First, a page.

Published in '83, this book assumes that I will have been part of the 70s, part of the 2 channel television world, part of the hockey world. That is a fine assumption at the time. However, as I picked this up as a book that nearly won Canada Reads, that's not good enough. That assumption lay thickly between me and the words of the book. So many passages are just words - names, descriptions, references I don't get.

I wanted to like this book. I wanted to learn to like hockey better. I liked Ken D
Jul 25, 2011 David rated it really liked it
Liked this book more than I expected I would. It had 2.5 strikes against it in advance:

1. It's about hockey, and I am a huge sports fan in general but not particularly into hockey.
2. The author went to Cornell. Nothing against Cornell in particular, but I'm always suspicious when sports writing by Ivy League graduates is praised to high heaven -- raises the risk of George Will/Phil Jackson--style "the game is actually a metaphor for life/politics/community......." essays that get old fast.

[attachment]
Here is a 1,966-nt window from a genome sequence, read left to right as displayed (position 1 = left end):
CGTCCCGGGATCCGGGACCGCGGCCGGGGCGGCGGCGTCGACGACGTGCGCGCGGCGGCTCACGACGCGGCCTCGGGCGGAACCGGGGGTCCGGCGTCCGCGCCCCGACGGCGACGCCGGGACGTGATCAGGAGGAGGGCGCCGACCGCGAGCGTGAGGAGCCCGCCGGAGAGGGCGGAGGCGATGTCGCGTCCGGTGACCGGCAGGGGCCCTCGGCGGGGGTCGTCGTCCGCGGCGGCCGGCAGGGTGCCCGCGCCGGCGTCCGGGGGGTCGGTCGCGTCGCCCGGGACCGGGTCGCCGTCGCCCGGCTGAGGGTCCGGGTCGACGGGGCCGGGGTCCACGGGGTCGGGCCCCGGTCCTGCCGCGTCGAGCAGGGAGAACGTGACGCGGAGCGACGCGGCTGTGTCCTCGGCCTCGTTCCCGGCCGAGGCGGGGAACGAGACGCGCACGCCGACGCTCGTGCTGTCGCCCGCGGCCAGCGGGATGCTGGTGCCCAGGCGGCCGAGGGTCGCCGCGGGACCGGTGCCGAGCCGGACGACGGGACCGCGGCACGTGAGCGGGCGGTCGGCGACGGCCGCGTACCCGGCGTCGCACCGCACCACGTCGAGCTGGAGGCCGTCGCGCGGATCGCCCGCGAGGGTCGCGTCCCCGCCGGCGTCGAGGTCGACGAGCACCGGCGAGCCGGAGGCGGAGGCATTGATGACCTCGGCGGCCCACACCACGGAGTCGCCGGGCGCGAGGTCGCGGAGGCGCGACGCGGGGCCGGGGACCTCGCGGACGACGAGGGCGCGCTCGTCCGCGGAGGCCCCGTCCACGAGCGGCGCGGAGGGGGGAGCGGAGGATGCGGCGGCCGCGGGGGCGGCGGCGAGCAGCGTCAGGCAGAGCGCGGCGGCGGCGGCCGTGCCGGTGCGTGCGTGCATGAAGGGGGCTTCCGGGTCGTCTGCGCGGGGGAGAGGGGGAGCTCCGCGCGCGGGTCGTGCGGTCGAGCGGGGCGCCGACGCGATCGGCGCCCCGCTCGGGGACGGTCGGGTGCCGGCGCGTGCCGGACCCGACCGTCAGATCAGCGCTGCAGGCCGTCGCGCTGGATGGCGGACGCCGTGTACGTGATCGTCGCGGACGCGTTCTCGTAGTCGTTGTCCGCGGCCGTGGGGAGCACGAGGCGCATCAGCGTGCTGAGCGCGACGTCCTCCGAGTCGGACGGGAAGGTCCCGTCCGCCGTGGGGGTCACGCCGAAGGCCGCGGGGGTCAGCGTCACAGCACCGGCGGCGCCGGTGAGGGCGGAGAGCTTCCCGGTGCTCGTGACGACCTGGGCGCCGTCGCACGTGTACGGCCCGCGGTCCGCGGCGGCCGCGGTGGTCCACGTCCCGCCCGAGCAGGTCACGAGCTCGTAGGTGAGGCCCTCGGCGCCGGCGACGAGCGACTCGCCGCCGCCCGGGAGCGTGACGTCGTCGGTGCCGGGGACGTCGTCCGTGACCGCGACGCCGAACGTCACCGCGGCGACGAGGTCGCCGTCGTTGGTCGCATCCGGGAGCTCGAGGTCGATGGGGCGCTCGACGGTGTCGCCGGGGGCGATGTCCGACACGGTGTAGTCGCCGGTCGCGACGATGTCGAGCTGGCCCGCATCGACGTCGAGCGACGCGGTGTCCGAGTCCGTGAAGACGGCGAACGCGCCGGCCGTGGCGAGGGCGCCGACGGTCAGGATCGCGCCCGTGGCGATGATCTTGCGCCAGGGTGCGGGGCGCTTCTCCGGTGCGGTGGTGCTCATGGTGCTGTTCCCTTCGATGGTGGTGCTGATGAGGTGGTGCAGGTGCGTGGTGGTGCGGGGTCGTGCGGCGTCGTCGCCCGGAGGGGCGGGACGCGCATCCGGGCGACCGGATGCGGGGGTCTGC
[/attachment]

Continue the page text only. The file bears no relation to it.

2.5 No
Mar 31, 2014 Nikolai rated it really liked it
Canadiens de Montreal, said to be the best NHL franchise, with 24 Stanely Cup Championships, they
lead the legue. But why, why have they been so good, was it due to a one man band, or a band of brothers? Both.The goaltender is the hardest and may even be argued as the most important roll in hockey, and when crafting a winning team it's important to have a good, no, great goaltender. And that's precisely what the Montreal Canadiens had.
Ken Dryden, an Ontario native, may very well be the best goa
May 13, 2009 Tim rated it liked it
Ken Dryden's The Game has been hailed as the best hockey book ever written and included in Sports Illustrated's list of the top 100 best sports books of all time. While an interesting and insightful look at NHL hockey, its age may now hamper those accolades.[return][return]For those unfamiliar with him, Dryden played goalie for the Montreal Canadiens, a true hockey dynasty. During Dryden's eight seasons with the Canadiens in the 1970s, the team won the Stanley Cup six times. Dryden does not fi ...more
Matt Glaviano
Jan 29, 2008 Matt Glaviano rated it liked it
Shelves: 2008